Human immune-deficiency virus
HIV (human immuno-deficiency virus) is a virus which damages a person’s immune system and weakens the ability of a person’s body to be able to fight infections (Haas, 1993). Segregation of HIV positive prisoners was a common practice during the first discovery of the disease, due to added pressure on prison officials to reduce the growing spread of HIV in prisons. The lack of education and understanding of the disease led to segregation and stigma of prisoners with this disease. General stigma of HIV positive prisoners occurs not only in prison but also amongst the public. This could be due to the media’s portrayal of HIV, creating fear amongst the population. Also, there was no cure for the disease at the time, people believed once you were infected with the disease then it meant certain death. The ethical implications of segregation of prisoners also have to be considered as some would argue it’s a violation of human rights. Through research that was carried out into the cause, unjust punishment and treatment of prisoners with HIV, a better understanding has been developed on the issue.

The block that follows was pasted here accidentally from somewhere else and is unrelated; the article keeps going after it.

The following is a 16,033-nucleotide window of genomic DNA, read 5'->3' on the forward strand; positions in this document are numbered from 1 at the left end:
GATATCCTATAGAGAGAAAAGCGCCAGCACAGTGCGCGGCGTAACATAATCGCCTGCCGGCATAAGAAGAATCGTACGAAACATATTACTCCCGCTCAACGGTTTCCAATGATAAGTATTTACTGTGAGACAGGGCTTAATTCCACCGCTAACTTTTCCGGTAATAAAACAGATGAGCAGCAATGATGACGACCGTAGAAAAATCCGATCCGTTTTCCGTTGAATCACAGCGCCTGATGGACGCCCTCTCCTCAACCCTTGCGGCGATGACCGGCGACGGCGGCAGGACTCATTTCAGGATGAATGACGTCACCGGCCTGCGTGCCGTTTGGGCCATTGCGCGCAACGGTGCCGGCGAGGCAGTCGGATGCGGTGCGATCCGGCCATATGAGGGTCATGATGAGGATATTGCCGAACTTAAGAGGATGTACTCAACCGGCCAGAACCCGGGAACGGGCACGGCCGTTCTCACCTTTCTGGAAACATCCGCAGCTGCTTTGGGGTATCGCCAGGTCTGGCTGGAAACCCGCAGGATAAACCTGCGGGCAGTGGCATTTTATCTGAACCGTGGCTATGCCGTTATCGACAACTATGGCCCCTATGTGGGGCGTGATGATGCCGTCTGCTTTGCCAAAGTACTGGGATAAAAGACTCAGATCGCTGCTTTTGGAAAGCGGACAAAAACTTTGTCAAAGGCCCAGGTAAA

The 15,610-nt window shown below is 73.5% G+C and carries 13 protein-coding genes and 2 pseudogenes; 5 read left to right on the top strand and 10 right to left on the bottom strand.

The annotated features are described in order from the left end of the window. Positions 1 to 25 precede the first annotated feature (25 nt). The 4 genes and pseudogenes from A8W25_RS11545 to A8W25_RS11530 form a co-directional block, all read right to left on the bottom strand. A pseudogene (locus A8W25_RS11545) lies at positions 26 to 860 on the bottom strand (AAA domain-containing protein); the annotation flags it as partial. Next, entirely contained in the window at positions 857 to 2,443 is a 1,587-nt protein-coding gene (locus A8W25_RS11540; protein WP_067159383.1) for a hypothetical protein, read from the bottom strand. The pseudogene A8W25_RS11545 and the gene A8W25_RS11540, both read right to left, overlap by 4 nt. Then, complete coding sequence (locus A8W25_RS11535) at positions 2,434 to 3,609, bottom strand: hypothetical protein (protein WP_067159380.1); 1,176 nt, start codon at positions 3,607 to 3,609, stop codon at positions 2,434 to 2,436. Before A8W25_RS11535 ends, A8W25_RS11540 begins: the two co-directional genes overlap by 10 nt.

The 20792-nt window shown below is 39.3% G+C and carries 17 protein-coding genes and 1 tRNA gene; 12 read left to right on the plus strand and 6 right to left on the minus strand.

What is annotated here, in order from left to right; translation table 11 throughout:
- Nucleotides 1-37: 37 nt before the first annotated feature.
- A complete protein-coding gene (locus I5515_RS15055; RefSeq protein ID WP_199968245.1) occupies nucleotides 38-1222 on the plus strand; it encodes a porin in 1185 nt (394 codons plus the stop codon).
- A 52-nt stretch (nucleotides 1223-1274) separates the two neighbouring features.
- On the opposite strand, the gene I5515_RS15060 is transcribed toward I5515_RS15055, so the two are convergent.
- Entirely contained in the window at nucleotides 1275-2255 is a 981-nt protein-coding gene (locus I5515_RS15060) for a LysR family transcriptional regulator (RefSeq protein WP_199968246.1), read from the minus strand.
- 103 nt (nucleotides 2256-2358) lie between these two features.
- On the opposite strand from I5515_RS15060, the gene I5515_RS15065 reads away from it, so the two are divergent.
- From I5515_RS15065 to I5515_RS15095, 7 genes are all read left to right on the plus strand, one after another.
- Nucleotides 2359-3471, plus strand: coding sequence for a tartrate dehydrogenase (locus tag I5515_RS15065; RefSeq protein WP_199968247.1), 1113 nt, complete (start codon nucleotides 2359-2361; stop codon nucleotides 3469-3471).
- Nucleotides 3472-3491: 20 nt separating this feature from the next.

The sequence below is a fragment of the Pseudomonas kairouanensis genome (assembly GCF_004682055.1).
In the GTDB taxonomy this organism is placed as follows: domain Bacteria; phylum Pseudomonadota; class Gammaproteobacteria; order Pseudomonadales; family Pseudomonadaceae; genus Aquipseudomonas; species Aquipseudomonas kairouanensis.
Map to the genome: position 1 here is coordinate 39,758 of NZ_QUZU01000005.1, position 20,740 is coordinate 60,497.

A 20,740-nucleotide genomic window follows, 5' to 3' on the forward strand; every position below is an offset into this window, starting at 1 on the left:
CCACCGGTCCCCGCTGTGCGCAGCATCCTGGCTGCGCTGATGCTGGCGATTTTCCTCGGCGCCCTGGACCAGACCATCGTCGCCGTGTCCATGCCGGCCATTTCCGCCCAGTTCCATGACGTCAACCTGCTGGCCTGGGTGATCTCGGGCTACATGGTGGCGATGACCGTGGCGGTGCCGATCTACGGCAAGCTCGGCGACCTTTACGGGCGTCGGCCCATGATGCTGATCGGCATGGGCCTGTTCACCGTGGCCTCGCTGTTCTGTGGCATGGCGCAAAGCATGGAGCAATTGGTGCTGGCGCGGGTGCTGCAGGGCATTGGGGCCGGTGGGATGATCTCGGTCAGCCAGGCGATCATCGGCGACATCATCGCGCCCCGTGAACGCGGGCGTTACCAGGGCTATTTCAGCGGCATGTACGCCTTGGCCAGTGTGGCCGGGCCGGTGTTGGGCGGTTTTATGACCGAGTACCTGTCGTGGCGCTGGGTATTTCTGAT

To begin with, the spread of HIV is possible in many different ways from sexual intercourse to vertical transmission. However, statistics shows that around ‘74% of HIV infections have been spread from unprotected homosexual intercourse while 17% is from sharing of contaminated needles’ (Haas, 1993). This could therefore provide the basis for why many believe that compulsory segregation of HIV positive prisoners is necessary to avoid the spread of the disease. There has also been a steady growth in the spread of HIV by use of intravenous injections, this is due to there being a scarcity of needles therefore this results in the rapid spread of the disease. HIV is a disease that a person could have without knowing they are infected therefore it also poses a threat to the general public. This is because once an infected inmate is released, they could then go on into the population and spread the disease. This provides an issue for prison officials and has led to increasing pressure for changes to be made and policies put into place leading to the introduction of mandatory HIV testing for all prisoners and the segregation of HIV positive prisoners. However, these policies have faced fierce opposition from not only inmates but also from other in the public due it’s breach of human rights and constitutional rights (Haas, 1993). Prisoners also feel that there is a lack of privacy and by immediately being forced to submit to a blood test, their rights are being violated. Although, prison officials will argue that due to the increasing cases of infections mandatory testing is required to help reduce the spread of HIV and help control the infections. This is thought to be achieved by segregating the inmates (which was the only act done before the introduction of HAART) or now also administering treatments for the inmates in the form of HAART (Highly Active Anti-Retroviral Therapy) for example. The key issues that still exist is the breach of confidentiality of prisoners, by segregating HIV positive prisoners their condition is highlighted to all other inmates and prison guards. Segregation of inmates could also create the stigma towards the disease as other occupants in the prison might not understand the disease and how it’s spread. Prison officials also considered providing condoms for prisoners in order to help promote safe sexual relationships as well as providing bleach to help sterilise needles that were used by prisoners (Robinette et al., 1999). However, after 1985 there was large reduction in the number of prisons which still used segregation as an effective method to curtail the spread of HIV. This in part was due to the decrease in stigmatisation and hysteria surrounding the disease (Robinette et al., 1999). There are also perhaps four other factors as to why segregation of inmates has fallen out of favour; ‘avoiding stigmatisation, hazards of mass screening, problems with segregated housing and small chance of transmission through casual contact.’ (Robinette et al., 1999).